Session where bait yielded nothing, but caught a couple of GTs on the vibe and my first wolf herring. Dropped a very large barra that made my reel scream like never before and also something large from the depths of the channel in the Inlet.

Did well to land the larger GT around the pylons, certainly went hard for a smaller trev.





Had another live bait session a few nights ago in the Trinity Inlet. Live bait collection was easy, but no prawns. When we arrived I spotted some surface action and and called it for grunter chasing prawns. I was wrong and they turned out to be 60-70cm barra just cruising on the surface clearly visible in the clear high tide water. They wait for bait to get pushed off the flats by the tide and sit in ambush. Tony decided to try and cast net one and instantly they shut down. Needless to say, next time we will be throwing lures and plastics at them from a distance rather than the cast net. Barramundi are so in tune with their surroundings they really remind me of jungle perch. Doesn’t take much, but a sniff of danger and they shut down and move on (unless there is a stupid feeding frenzy going down).


After collecting bait from the flats we tried some deeper water that looked very promising and also threw some dead baits and yabbies out into the channel. One of my baits was snavelled and upon striking I could tell it wasn’t much of a fish and up came a cute little barred grunter. Not too long after I was bricked on the drop by a decent fish, not much chance to stop it. We both hooked some GT on live herring. I caught a small jack and Tony got a 60cm barra which he kept for his stomach.





I also managed to get owned by something very large from out in the channel, presumably a large fingermark on light gear. I had no chance around oyster encrusted pylons but in hindsight I could have played it much better but I panicked when I felt the weight of the fish and just couldn’t turn if from heading straight at the wharf. I lost a similar fish last year that ran from deep water back straight under the wharf as if it knew what it was doing. These are the fish that keep us coming back for more. Suckers for punishment.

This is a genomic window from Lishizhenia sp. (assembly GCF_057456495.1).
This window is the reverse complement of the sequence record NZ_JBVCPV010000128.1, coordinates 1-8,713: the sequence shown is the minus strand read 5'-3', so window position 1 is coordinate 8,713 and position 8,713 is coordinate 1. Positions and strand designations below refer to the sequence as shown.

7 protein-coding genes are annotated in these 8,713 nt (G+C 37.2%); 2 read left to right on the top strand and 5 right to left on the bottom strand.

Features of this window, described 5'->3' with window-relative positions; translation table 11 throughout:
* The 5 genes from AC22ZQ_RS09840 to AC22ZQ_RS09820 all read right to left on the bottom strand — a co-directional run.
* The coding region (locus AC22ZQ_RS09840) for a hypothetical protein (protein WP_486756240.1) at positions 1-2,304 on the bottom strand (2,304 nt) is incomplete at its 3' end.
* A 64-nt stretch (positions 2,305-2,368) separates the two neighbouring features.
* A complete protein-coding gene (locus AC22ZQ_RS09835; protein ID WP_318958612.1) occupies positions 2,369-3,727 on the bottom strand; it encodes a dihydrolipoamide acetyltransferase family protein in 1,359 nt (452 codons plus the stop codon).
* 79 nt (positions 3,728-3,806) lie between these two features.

We returned the next night and Tony caught a 55 barra on live herring and a small queeny on a shrimp plastic. I caught a cute small jack. There were thousands of herring on the drop off the flats and we spooked the barra again off the bite and up into the mangroves. Doesn’t take much for them to work out what’s going on at this spot at night in relatively clear water.





Tony better start taking some photos of his barra I reckon, or at least allow a quick photo before release. Would be good to add them into these posts.


With the water levels elevated after some good rain, we hit a local freshwater creek for some jungle perch (Kuhlia rupestris) action!

Second cast at second spot in the main pool and I had a good hit, twitched the lure twice more hoping for a return and bang, I was on. It instantly took to the air and I had it called for a tarpon as it went bananas on the end of the line, then it decided to go deep and pulled some drag and I stated calling it for a small barra due to the strength and deep bodied look of the fish. All assumptions were incorrect and I had my PB jungle perch on the line! After a few tense moments, I got down off the mud cliff and the fish was lip gripped. Impressive fighter and good sized JP!

Healthy jungle perch caught using a Zip Bait Rigge MD 56SS on 6lb leader

New PB at 38cm 😀

Local Cairns creek scenery.

We did the rounds of all the usual spots for a couple of dropped fish and a fair few missed hits. Most of the fish were not sitting on the same snags as last time the water was this high. Tony caught the only other fish for the short trip, a healthy little guy on the last cast.